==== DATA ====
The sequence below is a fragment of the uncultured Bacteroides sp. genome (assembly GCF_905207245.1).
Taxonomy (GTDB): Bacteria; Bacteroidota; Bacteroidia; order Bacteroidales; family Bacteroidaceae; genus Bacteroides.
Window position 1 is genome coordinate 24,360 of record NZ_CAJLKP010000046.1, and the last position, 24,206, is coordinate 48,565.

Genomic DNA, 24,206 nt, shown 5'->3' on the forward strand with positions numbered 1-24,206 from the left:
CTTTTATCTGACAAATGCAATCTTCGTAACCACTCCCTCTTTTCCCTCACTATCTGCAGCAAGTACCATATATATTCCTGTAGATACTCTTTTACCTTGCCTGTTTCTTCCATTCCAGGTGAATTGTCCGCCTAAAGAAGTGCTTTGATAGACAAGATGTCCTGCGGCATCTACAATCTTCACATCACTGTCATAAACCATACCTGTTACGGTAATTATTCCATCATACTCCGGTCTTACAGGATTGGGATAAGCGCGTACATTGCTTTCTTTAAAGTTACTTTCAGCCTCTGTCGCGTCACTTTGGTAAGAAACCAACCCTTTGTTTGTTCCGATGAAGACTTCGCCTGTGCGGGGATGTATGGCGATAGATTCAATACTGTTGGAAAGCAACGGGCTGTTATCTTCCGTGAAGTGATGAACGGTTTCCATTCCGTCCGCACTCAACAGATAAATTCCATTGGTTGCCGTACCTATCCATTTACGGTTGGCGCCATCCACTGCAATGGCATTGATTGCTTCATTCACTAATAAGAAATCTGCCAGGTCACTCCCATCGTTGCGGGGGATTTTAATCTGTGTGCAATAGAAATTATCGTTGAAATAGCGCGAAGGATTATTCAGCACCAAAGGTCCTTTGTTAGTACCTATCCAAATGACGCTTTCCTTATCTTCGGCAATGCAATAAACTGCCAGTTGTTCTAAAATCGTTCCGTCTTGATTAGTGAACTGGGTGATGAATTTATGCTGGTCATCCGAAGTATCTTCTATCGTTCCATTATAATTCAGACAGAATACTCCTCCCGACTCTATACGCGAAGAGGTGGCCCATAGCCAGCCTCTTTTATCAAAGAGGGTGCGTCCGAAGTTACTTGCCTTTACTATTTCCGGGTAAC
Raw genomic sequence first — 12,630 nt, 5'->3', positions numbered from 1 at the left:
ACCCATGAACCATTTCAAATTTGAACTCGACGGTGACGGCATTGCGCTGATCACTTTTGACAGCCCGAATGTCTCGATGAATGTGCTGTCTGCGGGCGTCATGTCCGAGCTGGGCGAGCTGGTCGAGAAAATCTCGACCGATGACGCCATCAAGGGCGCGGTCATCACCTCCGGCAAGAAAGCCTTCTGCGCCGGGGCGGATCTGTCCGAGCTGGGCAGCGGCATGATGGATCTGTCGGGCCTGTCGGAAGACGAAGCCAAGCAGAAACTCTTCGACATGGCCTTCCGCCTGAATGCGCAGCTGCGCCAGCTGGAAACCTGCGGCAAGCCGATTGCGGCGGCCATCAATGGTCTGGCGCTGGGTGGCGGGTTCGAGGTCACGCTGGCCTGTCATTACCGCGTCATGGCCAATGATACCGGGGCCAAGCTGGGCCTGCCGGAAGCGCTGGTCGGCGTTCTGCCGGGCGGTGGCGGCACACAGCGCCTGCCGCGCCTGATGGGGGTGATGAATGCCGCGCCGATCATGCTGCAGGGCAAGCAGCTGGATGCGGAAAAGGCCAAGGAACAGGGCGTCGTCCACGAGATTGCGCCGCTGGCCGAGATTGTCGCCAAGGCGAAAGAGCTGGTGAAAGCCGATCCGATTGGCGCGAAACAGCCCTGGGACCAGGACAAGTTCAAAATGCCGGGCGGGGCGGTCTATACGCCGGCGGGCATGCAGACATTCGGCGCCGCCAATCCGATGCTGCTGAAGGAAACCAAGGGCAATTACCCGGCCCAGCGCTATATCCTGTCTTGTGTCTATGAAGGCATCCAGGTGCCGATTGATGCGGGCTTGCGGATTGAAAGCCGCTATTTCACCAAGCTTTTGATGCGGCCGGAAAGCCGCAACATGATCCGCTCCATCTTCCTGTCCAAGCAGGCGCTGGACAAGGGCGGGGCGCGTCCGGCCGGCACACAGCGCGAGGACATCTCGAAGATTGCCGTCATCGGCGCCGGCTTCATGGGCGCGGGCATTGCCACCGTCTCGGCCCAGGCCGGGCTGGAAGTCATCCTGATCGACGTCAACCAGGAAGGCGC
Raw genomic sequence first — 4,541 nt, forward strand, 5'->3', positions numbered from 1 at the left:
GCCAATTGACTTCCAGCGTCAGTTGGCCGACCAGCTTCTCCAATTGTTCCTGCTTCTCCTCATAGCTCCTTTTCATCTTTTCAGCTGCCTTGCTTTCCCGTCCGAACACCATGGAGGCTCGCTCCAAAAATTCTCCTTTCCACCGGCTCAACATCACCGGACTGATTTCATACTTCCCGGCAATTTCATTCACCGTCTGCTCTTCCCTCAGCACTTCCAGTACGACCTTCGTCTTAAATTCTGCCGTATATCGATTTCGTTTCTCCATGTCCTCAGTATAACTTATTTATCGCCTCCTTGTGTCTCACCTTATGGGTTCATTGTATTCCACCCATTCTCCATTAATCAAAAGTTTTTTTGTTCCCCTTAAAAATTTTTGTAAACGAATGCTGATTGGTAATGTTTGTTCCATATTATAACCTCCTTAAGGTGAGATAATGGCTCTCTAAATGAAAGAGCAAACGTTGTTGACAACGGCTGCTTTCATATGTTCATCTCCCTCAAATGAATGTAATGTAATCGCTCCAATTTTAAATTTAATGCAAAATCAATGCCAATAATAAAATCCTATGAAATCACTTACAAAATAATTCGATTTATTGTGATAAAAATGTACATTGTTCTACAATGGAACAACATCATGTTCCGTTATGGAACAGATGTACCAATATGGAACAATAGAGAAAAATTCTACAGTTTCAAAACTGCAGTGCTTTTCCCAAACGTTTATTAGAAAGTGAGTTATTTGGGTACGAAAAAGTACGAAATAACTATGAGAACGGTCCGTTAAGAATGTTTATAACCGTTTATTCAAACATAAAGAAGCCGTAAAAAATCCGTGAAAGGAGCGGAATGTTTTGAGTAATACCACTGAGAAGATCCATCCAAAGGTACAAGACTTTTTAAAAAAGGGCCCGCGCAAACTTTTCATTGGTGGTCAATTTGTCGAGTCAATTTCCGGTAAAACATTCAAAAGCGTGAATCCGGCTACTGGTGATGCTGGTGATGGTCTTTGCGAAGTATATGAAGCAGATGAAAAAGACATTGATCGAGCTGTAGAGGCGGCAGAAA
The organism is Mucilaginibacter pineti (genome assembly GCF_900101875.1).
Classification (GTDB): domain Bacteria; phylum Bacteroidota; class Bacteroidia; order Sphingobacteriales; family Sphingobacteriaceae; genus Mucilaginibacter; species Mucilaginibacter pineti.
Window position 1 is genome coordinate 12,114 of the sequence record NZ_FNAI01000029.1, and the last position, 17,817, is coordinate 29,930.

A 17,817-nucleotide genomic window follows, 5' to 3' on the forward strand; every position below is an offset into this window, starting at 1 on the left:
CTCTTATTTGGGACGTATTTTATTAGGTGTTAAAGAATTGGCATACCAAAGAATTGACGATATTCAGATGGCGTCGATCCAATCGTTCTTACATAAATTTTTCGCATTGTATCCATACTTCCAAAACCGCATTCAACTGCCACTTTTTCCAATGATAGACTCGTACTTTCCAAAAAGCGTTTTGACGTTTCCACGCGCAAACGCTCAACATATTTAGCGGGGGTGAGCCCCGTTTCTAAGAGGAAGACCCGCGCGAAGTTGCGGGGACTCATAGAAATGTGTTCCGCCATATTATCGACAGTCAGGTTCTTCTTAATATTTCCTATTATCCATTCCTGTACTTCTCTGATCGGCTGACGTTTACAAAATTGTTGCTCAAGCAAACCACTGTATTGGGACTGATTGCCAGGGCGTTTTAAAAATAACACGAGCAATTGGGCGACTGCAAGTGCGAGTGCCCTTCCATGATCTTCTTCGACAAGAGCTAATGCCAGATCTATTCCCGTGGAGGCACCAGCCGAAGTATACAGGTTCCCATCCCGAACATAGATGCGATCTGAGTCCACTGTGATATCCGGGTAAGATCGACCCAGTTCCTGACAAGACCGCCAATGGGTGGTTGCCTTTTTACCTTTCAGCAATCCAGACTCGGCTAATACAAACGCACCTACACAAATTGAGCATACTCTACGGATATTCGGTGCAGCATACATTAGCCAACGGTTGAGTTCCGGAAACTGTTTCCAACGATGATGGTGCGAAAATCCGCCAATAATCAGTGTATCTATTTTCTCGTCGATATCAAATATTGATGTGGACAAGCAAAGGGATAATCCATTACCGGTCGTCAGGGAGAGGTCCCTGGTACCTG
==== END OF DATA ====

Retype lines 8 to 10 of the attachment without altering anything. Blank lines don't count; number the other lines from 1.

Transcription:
Raw genomic sequence first — 4,541 nt, forward strand, 5'->3', positions numbered from 1 at the left:
GCCAATTGACTTCCAGCGTCAGTTGGCCGACCAGCTTCTCCAATTGTTCCTGCTTCTCCTCATAGCTCCTTTTCATCTTTTCAGCTGCCTTGCTTTCCCGTCCGAACACCATGGAGGCTCGCTCCAAAAATTCTCCTTTCCACCGGCTCAACATCACCGGACTGATTTCATACTTCCCGGCAATTTCATTCACCGTCTGCTCTTCCCTCAGCACTTCCAGTACGACCTTCGTCTTAAATTCTGCCGTATATCGATTTCGTTTCTCCATGTCCTCAGTATAACTTATTTATCGCCTCCTTGTGTCTCACCTTATGGGTTCATTGTATTCCACCCATTCTCCATTAATCAAAAGTTTTTTTGTTCCCCTTAAAAATTTTTGTAAACGAATGCTGATTGGTAATGTTTGTTCCATATTATAACCTCCTTAAGGTGAGATAATGGCTCTCTAAATGAAAGAGCAAACGTTGTTGACAACGGCTGCTTTCATATGTTCATCTCCCTCAAATGAATGTAATGTAATCGCTCCAATTTTAAATTTAATGCAAAATCAATGCCAATAATAAAATCCTATGAAATCACTTACAAAATAATTCGATTTATTGTGATAAAAATGTACATTGTTCTACAATGGAACAACATCATGTTCCGTTATGGAACAGATGTACCAATATGGAACAATAGAGAAAAATTCTACAGTTTCAAAACTGCAGTGCTTTTCCCAAACGTTTATTAGAAAGTGAGTTATTTGGGTACGAAAAAGTACGAAATAACTATGAGAACGGTCCGTTAAGAATGTTTATAACCGTTTATTCAAACATAAAGAAGCCGTAAAAAATCCGTGAAAGGAGCGGAATGTTTTGAGTAATACCACTGAGAAGATCCATCCAAAGGTACAAGACTTTTTAAAAAAGGGCCCGCGCAAACTTTTCATTGGTGGTCAATTTGTCGAGTCAATTTCCGGTAAAACATTCAAAAGCGTGAATCCGGCTACTGGTGATGCTGGTGATGGTCTTTGCGAAGTATATGAAGCAGATGAAAAAGACATTGATCGAGCTGTAGAGGCGGCAGAAA
The organism is Mucilaginibacter pineti (genome assembly GCF_900101875.1).